Ten Percent Myth

Kevin Cornwell kcornwell at home.com
Wed Feb 20 02:29:59 EST 2002


> When did these processes come under neural control at all?  You really
> are stepping of the edge if you claim people can *consciously* control
> bodily processe which are not under any sort of neural control.

it seems that if i get myself giggly about something (remembering a
funny event) and can heal myself (healing being a "deep" process
example)~at a greater rate~ or release chemicals into my system that
CHANGE the system, then by conscious decisions I can "directly" change
these bodily processes (I decide with my neural network to think of a
certain time).  Is this a neural control?  at some point IT is because
I THINK IT and DO it.  Perhaps for most people (and this is my point
in the original post) they cannot control the DEEPER aspects of thier
"unconscious" portions of their neurology (the other "90%"),  their
behavior and chemical composistion.

Now, it seems that we are in agreement to that there are processes
that are in "neural/conscious" control and some that are not.  My
point is that this is not a digital phenomena.  Correct me if this is
wrong but you seem to be saying function X is "in control" and
function Y is "not in control"   I am saying that to SOME DEGREE great
or small that ALL processes, thoughts, responses, behaviors, are in
conscious/neural control.  THE key word is to ~SOME~ degree (aka,
analog).   the degree marker words that I choose is (un)consciousness.

My favorite example is drugs.  Drugs for behavior.  I have in my house
the best drugs in the world.  I can manufacture nearly any drug of
better quality than any drug company and with no side effects and with
these drugs I can do wonderous things.  (!!! WARNING THE FOLLOWING
STATEMENT MAY CHALLENGE YOUR BELIEFS AND CAUSE YOUR BLOOD PRESSURE TO
CHANGE !!!) You can do this in your head.  Did you feel it?  Now with
drugs you can do all kinds of crazy things to a human body.  The only
question is the source.  The drug store or your mind.

The body/mind/brain/neural-net IS one system they all operate
simultaniously TOGETHER.  All three exsist in one entitiy.  change one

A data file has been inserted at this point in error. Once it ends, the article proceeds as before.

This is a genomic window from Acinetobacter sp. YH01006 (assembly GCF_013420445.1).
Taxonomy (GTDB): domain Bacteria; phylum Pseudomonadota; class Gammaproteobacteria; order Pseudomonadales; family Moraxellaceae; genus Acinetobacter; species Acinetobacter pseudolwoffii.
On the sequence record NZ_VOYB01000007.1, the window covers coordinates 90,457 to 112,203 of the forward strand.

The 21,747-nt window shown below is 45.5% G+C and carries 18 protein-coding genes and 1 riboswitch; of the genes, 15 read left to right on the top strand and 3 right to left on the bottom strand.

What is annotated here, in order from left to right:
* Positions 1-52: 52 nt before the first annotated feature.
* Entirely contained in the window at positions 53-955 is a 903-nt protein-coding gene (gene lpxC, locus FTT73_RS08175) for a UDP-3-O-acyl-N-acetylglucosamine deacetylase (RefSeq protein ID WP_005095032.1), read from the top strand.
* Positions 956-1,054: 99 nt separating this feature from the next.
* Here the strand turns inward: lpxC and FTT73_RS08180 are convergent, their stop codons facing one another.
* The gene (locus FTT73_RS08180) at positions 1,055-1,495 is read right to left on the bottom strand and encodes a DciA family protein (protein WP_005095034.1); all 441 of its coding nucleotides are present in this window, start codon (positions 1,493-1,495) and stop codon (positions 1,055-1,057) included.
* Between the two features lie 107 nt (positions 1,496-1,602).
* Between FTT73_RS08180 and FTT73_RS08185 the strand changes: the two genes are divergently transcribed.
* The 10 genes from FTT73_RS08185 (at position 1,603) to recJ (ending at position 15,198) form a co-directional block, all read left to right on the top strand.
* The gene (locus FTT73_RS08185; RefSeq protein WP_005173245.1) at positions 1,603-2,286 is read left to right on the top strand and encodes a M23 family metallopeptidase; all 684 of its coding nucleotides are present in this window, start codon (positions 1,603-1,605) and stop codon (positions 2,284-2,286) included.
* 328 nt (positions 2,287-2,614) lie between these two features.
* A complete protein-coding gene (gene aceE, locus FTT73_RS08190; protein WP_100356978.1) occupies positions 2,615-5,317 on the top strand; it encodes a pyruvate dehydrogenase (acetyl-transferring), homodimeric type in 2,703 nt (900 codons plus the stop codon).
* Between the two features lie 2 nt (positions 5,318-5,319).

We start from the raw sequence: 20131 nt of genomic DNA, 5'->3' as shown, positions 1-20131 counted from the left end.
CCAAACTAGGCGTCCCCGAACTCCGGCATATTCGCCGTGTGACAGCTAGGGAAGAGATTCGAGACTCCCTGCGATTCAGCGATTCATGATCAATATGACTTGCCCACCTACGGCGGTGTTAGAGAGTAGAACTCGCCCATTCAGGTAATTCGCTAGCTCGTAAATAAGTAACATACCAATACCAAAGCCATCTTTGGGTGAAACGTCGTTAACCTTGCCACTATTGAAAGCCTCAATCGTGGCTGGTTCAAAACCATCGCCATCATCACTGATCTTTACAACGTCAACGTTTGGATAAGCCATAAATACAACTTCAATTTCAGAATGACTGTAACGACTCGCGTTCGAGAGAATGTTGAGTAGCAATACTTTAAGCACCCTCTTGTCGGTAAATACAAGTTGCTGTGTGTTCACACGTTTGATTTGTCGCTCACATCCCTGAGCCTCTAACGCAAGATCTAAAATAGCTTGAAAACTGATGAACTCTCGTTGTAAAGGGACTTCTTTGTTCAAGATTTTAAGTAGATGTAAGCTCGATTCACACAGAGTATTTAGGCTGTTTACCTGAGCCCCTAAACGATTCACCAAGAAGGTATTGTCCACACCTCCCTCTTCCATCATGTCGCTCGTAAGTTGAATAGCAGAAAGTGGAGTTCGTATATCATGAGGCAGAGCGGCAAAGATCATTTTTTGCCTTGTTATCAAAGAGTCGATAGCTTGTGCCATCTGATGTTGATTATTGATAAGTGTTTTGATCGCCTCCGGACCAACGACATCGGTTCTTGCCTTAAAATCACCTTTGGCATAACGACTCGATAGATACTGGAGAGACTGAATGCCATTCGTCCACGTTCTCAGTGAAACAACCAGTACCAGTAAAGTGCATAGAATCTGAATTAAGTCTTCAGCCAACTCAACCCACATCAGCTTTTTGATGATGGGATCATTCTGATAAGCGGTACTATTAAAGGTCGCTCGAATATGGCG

and the others change.  the big question is what is IN control
CONSCIOUSLY and what lies outside of control (yet IS accessable).

If you still believe that some processes are in control and some are
not then clearly define where the  "control" line exsists.   Remember
just one "in control" counterexample counts. Pick your out of control
systems carefully.

> 
> > I agree that you think all that.  I am really curious, what CAN the
> > physical brain do by itself?  And what does it mean to have a brain by
> > "itself"?  Can it wiggle around or something?
> > 
> 
> I simply meant that bringing concepts such a conscious and unconscious
> to the table may confuse issues of what is under neural control and
> what is not, and you seem to be definitely confused about that from
> the above statement.  Also I was hoping to point out to you that what
> you wrote in your last post was not profound or revolutionary but well
> known aspects of brain function which have been studied intensively by
> cognitive scientists and neuroscientists alike.  Your analogies to an
> analogue continuum or something belong in philosophy of MIND if
> anywhere, not in the study of neuroscience.


perhaps I need a refresher on the definition of neuroscience.   The
purpose and direction.  Enlighten me please.  It seems to be a
terribly confused feild.

/kc


Bearing in mind that I can use language to chop all this apart, at
times I choose not to.

> 
> 
> > 
> > I read somewhere that people who understand things very well include
> > all logic into thier model.  Perhaps organized in such a way that
> > EVERY-thing seems to makes sense to him/her.  Cool concept!
> 
> If everything didn't make sense, then they woudn't consider themselves
> to understand it.  Or is that too obvious.  Again your talking about
> philosophical issues such as epistemology which are very interesting
> but not particularly useful in discussing how the brain as a
> collection of neruones functions.




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